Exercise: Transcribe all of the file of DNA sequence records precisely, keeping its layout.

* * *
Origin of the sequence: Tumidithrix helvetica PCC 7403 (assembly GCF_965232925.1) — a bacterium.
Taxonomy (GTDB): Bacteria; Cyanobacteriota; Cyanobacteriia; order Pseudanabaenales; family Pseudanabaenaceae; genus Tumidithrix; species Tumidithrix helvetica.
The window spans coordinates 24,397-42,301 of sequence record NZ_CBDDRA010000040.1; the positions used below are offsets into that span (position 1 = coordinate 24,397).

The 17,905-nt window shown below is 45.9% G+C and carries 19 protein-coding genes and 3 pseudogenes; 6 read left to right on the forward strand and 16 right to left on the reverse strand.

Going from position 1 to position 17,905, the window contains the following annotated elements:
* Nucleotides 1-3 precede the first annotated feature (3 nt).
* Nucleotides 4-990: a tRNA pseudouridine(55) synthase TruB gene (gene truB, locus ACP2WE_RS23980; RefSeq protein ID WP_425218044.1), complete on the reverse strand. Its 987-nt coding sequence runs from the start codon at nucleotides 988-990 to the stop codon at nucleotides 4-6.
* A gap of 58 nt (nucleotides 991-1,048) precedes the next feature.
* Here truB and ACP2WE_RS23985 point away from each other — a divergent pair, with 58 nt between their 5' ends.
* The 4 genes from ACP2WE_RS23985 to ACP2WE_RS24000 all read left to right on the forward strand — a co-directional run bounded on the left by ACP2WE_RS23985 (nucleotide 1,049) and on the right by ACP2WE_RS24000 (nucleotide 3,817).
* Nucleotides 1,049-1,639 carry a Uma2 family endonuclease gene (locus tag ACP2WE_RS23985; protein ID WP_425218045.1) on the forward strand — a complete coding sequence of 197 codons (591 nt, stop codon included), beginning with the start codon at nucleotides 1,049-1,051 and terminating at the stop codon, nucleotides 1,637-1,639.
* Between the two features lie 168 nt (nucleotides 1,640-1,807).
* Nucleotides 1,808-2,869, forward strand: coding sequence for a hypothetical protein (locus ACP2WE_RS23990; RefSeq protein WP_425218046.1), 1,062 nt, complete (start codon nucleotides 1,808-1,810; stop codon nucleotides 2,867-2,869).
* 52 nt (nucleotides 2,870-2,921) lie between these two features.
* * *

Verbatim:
Origin of the sequence: Tumidithrix helvetica PCC 7403 (assembly GCF_965232925.1) — a bacterium.
Taxonomy (GTDB): Bacteria; Cyanobacteriota; Cyanobacteriia; order Pseudanabaenales; family Pseudanabaenaceae; genus Tumidithrix; species Tumidithrix helvetica.
The window spans coordinates 24,397-42,301 of sequence record NZ_CBDDRA010000040.1; the positions used below are offsets into that span (position 1 = coordinate 24,397).

The 17,905-nt window shown below is 45.9% G+C and carries 19 protein-coding genes and 3 pseudogenes; 6 read left to right on the forward strand and 16 right to left on the reverse strand.

Going from position 1 to position 17,905, the window contains the following annotated elements:
* Nucleotides 1-3 precede the first annotated feature (3 nt).
* Nucleotides 4-990: a tRNA pseudouridine(55) synthase TruB gene (gene truB, locus ACP2WE_RS23980; RefSeq protein ID WP_425218044.1), complete on the reverse strand. Its 987-nt coding sequence runs from the start codon at nucleotides 988-990 to the stop codon at nucleotides 4-6.
* A gap of 58 nt (nucleotides 991-1,048) precedes the next feature.
* Here truB and ACP2WE_RS23985 point away from each other — a divergent pair, with 58 nt between their 5' ends.
* The 4 genes from ACP2WE_RS23985 to ACP2WE_RS24000 all read left to right on the forward strand — a co-directional run bounded on the left by ACP2WE_RS23985 (nucleotide 1,049) and on the right by ACP2WE_RS24000 (nucleotide 3,817).
* Nucleotides 1,049-1,639 carry a Uma2 family endonuclease gene (locus tag ACP2WE_RS23985; protein ID WP_425218045.1) on the forward strand — a complete coding sequence of 197 codons (591 nt, stop codon included), beginning with the start codon at nucleotides 1,049-1,051 and terminating at the stop codon, nucleotides 1,637-1,639.
* Between the two features lie 168 nt (nucleotides 1,640-1,807).
* Nucleotides 1,808-2,869, forward strand: coding sequence for a hypothetical protein (locus ACP2WE_RS23990; RefSeq protein WP_425218046.1), 1,062 nt, complete (start codon nucleotides 1,808-1,810; stop codon nucleotides 2,867-2,869).
* 52 nt (nucleotides 2,870-2,921) lie between these two features.